The automobile revolution also brought a fresh spurt of energy to Minot’s illegal businesses. The city had long had a reputation as a rowdy frontier town and had never paid much attention to the state’s prohibition of the sale of alcohol. Now, with nationwide Prohibition, it became famous as “Little Chicago,” the most wide open city between Chicago and Butte, Montana, even though periodic crackdowns and reform crusades prevented Minot from being completely open. Often the police department raided the speakeasies of those who had supported the losing side in an election for city commissioners. In 1921, soon after W. M. Smart was elected president of the city commission by defeating six-year incumbent W. S. Shaw in a spirited election, he was the subject of a recall petition alleging that he allowed gambling as well as blind pigs (as illegal drinking establishments were called). Grain alcohol was customarily sold in rectangular gallon tin cans for $7 and then eventually for $11. Although the illegal whiskey often originated in Minnesota, the popular Creighton’s Moon came from Williston.
Minot was a center for the so-called “rum-running” traffic linking the liquor supply in Canada with the demand in America. Many bootlegging tales focused on the roads around Minot. The highway between Minot and Canada was an especially poor road in the 1920’s. Once, booze runners making a trip from farms near Elmore, Saskatchewan go stuck west of Glenburn in the Little Deep Creek. Mac Birnel, a farmer to the north, pulled them out with a team of horses and was paid a case of whiskey for his help.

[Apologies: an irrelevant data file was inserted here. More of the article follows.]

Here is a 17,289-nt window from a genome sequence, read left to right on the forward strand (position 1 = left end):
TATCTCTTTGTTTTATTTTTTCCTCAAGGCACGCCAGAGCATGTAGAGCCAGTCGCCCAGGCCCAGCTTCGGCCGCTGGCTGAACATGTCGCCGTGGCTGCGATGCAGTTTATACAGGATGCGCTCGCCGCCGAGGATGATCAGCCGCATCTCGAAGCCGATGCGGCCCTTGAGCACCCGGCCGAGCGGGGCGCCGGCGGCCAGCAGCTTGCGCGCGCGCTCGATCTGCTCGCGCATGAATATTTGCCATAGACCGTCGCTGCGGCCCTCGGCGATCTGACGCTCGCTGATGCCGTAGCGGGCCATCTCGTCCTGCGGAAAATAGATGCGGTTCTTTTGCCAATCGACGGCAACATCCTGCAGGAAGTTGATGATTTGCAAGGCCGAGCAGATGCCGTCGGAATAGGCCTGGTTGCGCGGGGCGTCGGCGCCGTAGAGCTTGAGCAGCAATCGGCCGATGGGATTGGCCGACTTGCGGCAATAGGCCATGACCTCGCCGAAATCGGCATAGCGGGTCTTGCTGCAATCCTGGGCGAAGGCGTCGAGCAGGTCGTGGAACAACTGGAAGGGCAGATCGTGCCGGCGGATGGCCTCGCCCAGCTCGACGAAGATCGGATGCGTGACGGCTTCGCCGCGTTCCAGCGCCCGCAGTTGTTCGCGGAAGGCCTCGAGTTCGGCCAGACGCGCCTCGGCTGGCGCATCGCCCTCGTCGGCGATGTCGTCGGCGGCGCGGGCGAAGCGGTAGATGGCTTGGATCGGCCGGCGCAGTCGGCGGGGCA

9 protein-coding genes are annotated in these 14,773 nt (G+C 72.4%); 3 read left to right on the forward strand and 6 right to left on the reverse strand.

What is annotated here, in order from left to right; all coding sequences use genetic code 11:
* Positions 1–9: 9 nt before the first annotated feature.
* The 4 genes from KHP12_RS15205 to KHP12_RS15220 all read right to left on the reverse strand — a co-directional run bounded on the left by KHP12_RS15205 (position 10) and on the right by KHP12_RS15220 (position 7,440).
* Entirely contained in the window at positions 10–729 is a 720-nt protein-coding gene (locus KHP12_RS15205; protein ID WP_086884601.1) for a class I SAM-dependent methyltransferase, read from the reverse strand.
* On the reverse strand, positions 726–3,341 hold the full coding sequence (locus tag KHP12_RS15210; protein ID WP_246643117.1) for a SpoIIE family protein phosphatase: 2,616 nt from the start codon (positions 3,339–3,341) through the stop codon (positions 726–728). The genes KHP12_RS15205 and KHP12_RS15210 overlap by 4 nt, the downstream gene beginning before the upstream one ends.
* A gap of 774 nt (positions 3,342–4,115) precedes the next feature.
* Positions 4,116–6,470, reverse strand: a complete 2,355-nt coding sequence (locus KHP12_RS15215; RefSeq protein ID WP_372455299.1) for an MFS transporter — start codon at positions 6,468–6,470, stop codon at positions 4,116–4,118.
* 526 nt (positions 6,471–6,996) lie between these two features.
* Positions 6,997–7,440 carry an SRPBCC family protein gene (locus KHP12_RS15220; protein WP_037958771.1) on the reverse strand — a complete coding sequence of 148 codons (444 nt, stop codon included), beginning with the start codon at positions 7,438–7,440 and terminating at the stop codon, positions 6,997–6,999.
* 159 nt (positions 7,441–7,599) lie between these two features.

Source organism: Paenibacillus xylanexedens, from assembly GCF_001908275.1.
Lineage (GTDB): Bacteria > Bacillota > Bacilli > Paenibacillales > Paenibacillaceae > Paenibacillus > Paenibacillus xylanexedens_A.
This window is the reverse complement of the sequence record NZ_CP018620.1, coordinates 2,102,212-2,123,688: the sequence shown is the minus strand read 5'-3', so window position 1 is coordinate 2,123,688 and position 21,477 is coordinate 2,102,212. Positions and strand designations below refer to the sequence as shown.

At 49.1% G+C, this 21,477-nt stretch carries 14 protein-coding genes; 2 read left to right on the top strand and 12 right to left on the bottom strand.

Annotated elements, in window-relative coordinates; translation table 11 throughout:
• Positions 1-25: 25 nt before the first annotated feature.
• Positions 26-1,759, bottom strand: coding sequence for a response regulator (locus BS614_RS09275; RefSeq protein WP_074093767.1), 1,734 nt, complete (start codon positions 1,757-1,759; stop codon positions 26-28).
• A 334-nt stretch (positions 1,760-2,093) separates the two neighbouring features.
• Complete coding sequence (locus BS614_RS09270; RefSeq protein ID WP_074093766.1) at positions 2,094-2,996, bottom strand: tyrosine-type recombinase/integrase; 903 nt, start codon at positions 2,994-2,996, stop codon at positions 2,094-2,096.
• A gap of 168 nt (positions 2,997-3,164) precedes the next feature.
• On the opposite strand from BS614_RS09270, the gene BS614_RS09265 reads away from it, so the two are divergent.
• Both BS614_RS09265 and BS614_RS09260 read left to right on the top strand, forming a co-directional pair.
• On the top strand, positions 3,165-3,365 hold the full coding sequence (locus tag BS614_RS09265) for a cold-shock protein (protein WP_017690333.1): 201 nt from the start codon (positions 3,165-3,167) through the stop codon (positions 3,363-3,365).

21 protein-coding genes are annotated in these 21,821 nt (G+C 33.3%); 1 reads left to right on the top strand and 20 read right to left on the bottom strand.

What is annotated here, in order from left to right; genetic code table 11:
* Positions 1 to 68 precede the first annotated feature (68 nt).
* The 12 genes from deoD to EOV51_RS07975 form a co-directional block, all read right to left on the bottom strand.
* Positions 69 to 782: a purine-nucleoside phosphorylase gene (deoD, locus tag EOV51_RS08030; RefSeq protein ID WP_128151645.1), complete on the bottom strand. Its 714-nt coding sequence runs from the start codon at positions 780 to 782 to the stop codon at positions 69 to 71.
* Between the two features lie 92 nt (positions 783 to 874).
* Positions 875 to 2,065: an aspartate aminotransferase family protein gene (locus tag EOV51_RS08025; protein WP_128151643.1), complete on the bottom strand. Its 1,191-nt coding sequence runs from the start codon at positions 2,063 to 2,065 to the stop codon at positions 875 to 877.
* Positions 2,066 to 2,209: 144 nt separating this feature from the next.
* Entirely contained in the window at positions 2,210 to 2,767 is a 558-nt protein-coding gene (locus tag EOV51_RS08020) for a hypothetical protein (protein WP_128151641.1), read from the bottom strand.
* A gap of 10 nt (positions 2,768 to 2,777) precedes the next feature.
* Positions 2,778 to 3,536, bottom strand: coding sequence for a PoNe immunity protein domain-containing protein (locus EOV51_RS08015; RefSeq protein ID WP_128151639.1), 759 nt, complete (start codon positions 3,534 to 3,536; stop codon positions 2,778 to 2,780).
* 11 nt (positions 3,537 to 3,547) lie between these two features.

In 1924, when a father and two sons opened an automobile dealership in downtown Minot, it was alleged that they drove big cars in order to haul whiskey from Canada. It appears that on one trip the brothers’ car stalled when revenue officers pursued them near Bottineau. The young men bolted from the car and took off on foot across a field, losing their car and load to the officers.
Minot was often the scene of dramatic high-speed automobile chases, such as the one resulting in the arrest of the proprietor of the Last Chance Barbershop located on W. Central, and dramatic shootouts, such as when whiskey-runner Avery Erickson fatally shot police officer F. S. Fahler and later died from shots received in the same encounter.
A long-time resident of Minot recalls that her family could not take Sunday afternoon drives to the north and west of Minot in their elegant black Buick sedan. They had found that trips there could be interrupted either by federal liquor agents, who suspected such a car had to be involved in illegal activities, or by hijackers, who also thought such a car might be carrying liquor.
It was common knowledge that the owner of a lignite mine located less than half a mile southwest of Burlington would give a car to anyone who could deliver three loads of booze from Canada to his liquor storage rooms under his garage, but it seems that often the car would be hijacked on the third trip, reportedly by men hired by the mine operator.
Local, state, and federal law enforcement agents conducted many well publicized raids in the area. Sometimes the raid seemed to be merely an enterprising method for transferring ownership of the illegal goods rather than enforcing Prohibition. In the sprint of 1921 a U. S. commissioner arrested Minot’s former police chief and a current police captain for impersonating officers in a raid in Bottineau County where they had walked off with a cache of whiskey as well as a Cadillac. In 1924 these two former police officials were tried twice, but not convicted, for illegally transporting liquor. When state prohibition forces opened their northwest regional headquarters in Minot in April of 1921, they announced that their cars would be equipped with Browning machine guns. After this, federal agents were recalled from the area, claiming that rim-running was on the wane and the Canadian border was secure. In 1929 a Congregational pastor, the Reverend E. E. Keedy, called a meeting where most of the fifty-two people present supported Prohibition, but where one minister declared that “conditions were worse now than seven years ago.”